Wait, that doesn't make sense
February 8, 2019
(JNS)—The Palestinian Authority last week removed a photo from the website of one of its ministries because it showed a meeting of P.A. officials in which bottles of a popular Israeli juice were visible on the table.
For friends of Israel, it was another in a long series of mildly amusing incidents in which P.A. officials have gone to absurd lengths to slight the Jewish state. It was all the more entertaining because it exposed the blatant hypocrisy of P.A. officials who call for boycotts of Israeli products while they are enjoying Israeli products.
It also fits into a narrative that friends of Israel have been repeating for decades, but which the Arabs never accept: If the Palestinian Arabs would just realize that peace is good for them, they could be enjoying delicious Israeli foods, having easier lives thanks to advanced Israeli technology, be exposed to the latest agricultural techniques and so on.
I have a different take on stories about P.A. boycott advocates who violate the boycott. I say: Wait, that doesn’t make any sense. The Oslo accords obligate the P.A. to have friendly relations with Israel. It’s not allowed to promote a boycott of the Jewish state. J Street and The New York Times keep telling us that we can trust the P.A., that it wants peace, that it honors the treaties it signs. So why is the P.A. so blatantly violating the accords it already signed?
Meanwhile, the official P.A. newspaper Al-Hayat Al-Jadida last week featured remarks by leader Mahmoud Abbas resurrecting the blood-libel accusation that Israel “poisoned Yasser Arafat.”
Wait, that doesn’t make any sense. Separate teams of French, Swiss and Russian scientists have investigated the poisoning accusation and never found evidence to support it. Peace Now and the United Nations have been assuring us for years that Palestinian leaders are reasonable, rational people. So why are the P.A.’s leader and official newspaper knowingly propagating such baseless lies?
And don’t forget the little matter of such falsehoods blatantly violating the Oslo accords. The accords obligate the P.A. to refrain from “hostile propaganda” against Israel. Accusing Israel of murdering the P.A.’s most beloved leader surely qualifies as “hostile.” So why does the P.A. keep violating the accords? What happened to all those promises that it can be trusted to honor the agreements that it signs?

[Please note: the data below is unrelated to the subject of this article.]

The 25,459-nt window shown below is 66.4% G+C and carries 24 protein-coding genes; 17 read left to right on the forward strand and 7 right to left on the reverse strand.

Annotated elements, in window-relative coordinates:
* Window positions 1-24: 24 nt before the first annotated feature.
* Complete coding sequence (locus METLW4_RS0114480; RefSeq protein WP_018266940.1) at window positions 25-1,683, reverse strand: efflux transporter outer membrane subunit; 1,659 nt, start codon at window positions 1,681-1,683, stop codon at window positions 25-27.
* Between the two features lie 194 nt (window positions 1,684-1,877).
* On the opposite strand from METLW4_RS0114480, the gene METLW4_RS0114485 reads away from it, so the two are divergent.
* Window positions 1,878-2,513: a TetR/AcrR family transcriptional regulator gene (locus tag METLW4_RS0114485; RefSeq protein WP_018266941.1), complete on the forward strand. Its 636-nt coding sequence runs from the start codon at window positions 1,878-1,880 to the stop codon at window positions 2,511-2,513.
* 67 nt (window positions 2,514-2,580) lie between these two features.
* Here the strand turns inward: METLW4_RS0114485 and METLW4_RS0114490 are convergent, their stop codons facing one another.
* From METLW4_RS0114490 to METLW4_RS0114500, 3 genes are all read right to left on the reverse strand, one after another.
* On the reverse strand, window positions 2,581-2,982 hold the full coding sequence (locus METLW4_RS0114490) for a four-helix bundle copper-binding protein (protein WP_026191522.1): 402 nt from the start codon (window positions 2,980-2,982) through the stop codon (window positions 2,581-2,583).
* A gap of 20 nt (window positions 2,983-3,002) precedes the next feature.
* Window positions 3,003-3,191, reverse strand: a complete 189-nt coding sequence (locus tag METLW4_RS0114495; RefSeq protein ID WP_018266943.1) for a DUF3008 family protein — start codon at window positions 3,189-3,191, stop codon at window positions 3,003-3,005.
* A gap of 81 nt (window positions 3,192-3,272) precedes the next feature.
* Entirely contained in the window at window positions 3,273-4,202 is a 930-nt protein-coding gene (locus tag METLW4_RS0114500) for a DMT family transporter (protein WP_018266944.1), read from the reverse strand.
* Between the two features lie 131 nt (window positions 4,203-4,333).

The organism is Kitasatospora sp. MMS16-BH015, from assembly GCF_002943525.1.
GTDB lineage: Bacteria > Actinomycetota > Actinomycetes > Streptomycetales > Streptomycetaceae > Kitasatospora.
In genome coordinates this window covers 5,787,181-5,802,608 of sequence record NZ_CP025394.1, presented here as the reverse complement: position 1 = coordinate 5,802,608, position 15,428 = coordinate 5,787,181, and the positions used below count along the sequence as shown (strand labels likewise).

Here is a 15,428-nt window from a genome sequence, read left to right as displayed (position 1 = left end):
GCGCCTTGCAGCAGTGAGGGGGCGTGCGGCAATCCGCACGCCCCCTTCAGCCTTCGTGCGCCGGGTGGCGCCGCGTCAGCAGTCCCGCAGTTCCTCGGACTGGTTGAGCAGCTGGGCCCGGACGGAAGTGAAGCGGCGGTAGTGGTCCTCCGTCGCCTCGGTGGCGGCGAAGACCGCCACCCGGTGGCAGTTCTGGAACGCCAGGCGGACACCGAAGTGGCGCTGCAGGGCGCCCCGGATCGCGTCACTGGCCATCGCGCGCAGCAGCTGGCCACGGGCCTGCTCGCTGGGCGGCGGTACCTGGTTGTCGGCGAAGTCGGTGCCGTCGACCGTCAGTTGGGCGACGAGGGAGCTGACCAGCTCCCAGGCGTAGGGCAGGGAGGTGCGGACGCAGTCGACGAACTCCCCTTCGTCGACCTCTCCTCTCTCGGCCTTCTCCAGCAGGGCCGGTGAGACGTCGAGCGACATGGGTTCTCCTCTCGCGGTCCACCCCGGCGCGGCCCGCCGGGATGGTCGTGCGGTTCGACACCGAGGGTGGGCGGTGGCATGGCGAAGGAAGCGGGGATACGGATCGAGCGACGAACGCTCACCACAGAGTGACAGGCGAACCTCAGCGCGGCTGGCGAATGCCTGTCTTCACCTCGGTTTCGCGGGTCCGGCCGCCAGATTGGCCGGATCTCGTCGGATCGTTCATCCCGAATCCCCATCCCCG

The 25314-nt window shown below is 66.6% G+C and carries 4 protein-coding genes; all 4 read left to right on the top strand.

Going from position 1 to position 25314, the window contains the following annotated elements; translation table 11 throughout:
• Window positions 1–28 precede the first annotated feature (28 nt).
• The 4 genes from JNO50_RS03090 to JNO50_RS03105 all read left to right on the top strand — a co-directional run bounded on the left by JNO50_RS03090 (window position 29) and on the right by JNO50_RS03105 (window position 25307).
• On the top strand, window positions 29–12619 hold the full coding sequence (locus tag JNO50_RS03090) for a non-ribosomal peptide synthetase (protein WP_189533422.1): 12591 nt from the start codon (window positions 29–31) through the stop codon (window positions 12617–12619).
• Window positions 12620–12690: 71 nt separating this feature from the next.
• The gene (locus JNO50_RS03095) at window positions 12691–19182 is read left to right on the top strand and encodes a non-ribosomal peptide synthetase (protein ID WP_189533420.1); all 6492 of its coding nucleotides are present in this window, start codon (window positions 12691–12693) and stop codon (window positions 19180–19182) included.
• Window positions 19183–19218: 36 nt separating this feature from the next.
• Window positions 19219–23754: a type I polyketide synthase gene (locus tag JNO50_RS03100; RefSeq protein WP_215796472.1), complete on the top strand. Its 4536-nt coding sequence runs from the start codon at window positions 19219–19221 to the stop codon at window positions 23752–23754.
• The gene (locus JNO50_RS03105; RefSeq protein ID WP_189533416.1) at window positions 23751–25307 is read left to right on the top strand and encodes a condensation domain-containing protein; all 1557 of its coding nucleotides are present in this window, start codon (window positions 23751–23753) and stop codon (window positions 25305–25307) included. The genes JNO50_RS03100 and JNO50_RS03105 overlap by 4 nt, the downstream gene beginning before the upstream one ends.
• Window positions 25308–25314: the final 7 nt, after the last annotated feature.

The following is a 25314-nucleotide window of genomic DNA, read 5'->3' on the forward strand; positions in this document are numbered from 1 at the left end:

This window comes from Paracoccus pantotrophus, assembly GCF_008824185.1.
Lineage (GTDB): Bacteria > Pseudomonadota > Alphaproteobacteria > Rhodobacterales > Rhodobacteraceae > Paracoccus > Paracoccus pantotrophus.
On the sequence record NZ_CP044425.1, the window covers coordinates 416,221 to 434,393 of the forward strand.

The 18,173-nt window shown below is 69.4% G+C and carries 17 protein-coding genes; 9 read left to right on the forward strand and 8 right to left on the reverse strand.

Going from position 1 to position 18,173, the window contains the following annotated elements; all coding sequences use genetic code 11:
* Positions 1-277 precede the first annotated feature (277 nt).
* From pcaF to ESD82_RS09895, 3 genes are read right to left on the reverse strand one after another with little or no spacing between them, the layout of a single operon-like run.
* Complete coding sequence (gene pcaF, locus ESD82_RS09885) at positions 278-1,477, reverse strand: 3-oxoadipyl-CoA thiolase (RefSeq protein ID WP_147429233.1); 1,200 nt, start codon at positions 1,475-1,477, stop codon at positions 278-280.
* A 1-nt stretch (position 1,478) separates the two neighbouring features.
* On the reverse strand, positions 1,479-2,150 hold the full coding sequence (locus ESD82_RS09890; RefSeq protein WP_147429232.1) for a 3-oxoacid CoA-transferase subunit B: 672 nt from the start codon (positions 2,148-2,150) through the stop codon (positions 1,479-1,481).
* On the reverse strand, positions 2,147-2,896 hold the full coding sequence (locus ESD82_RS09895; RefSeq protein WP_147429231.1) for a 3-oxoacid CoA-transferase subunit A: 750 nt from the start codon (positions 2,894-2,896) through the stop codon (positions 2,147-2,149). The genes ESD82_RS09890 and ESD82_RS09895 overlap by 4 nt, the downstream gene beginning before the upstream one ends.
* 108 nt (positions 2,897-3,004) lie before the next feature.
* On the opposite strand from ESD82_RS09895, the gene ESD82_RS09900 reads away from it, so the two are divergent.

Also in the past few days, a rally was held in Tulkarm—under Abbas’s official auspices—to honor convicted Palestinian murderer Maher Younes, while the Bethlehem branch of Fatah (the ruling party, chaired by Abbas) posted photos on its Facebook page glorifying teenage terrorist Ahmed Sanagrah.
Wait, that doesn’t make any sense, either. The proponents of creating a Palestinian state keep telling us that it’s safe to create such a state because the P.A. is against terrorism. They say Hamas is the bad one, while the P.A. is moderate. So if the P.A. is against terrorism, why do its leader and ruling party keep glorifying, sheltering and paying terrorists?
By the way, when Abbas spoke at the United Nations earlier this month, he proclaimed the P.A.’s “commitment to international law and legitimacy and to a peaceful solution.”
And that makes perfect sense. Abbas is truly bilingual. When he speaks to Western audiences, he uses all the right words that they want to hear. He sounds peaceful, reasonable and moderate. But when he speaks to his own people, he literally speaks another language: the language of hatred and violence. It’s the kind of language that gets innocent people killed.
There was a time, not so long ago, when it was almost impossible to find out what was being said by Palestinian Arab leaders in their own media. Every once in a while, something would leak out. But by and large, the world news media did an effective job of keeping Americans in the dark about what Arafat, Abbas and the others were saying.
That’s all changed, thanks to Palestinian Media Watch, which exposed the above-cited outrages and so many others. By exposing the P.A. leaders’ true words, PMW has affected U.S. and European policy towards the P.A. and in some cases has led directly to reductions of Western aid to the PA. Palestinian Media Watch is a uniquely worthwhile organization, and it deserves to receive a level of support from Jewish federations comparable to what is given to various other Israel-based agencies that do good work. Now that would make a lot of sense.
Stephen M. Flatow, an attorney in New Jersey, is the father of Alisa Flatow, who was murdered in an Iranian-sponsored Palestinian terrorist attack in 1995. His book, “A Father’s Story: My Fight for Justice Against Iranian Terror,” is available on Amazon.